Drop duplicates in order

Let’s say you have a list containing all the URLs extracted from a web page and you want to get rid of duplicate URLs.

The most common way of achieving that might be building a set from that list, given that such operation automatically drops the duplicates. Something like:

>>> urls = [
    'http://api.example.com/b',
    'http://api.example.com/a',
    'http://api.example.com/c',
    'http://api.example.com/b'
]
>>> set(urls)
{'http://api.example.com/a',
 'http://api.example.com/b',
 'http://api.example.com/c'}

The problem is that we just lost the original order of the list.

A good way to maintain the original order of the elements after removing the duplicates is by using this trick with collections.OrderedDict:

>>> from collections import OrderedDict
>>> list(OrderedDict.fromkeys(urls).keys())
['http://api.example.com/b',
 'http://api.example.com/a',
 'http://api.example.com/c']

Cool, huh? Now let’s dig into details to understand what the code above does.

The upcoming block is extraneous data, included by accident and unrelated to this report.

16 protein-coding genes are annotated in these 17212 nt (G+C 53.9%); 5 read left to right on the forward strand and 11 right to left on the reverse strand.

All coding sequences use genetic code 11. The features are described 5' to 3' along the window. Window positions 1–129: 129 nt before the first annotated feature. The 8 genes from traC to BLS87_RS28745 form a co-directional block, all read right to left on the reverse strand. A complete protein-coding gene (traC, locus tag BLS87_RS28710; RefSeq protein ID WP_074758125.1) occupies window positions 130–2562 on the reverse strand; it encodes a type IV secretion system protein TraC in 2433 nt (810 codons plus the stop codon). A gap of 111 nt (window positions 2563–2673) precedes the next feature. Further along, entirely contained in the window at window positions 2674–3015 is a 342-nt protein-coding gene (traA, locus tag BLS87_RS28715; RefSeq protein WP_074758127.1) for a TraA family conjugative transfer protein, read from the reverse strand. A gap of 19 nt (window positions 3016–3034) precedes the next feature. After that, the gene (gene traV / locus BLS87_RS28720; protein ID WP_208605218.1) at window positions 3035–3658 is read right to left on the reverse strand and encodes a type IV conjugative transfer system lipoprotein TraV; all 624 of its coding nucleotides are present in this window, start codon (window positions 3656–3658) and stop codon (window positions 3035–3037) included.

OrderedDict is like a traditional Python dict with a (not so) slight difference: OrderedDict keeps the elements’ insertion order internally. This way, when we iterate over such an object, it will return its elements in the order in which they’ve been inserted.

Now, let’s breakdown the operations to understand what’s going on:

>>> odict = OrderedDict.fromkeys(urls)

The fromkeys() method creates a dictionary using the values passed as its first parameters as the keys and the second parameter as its values (or None if we pass nothing, as we did).

As a result we get:

>>> odict
OrderedDict([('http://api.example.com/b', None),
             ('http://api.example.com/a', None),
             ('http://api.example.com/c', None)])

Now that we have a dictionary with the URLs as the keys, we can call the keys() method to get only a sequence containing the URLs:

>>> list(odict.keys())
['http://api.example.com/b',
 'http://api.example.com/a',
 'http://api.example.com/c']

Easy like that. 🙂

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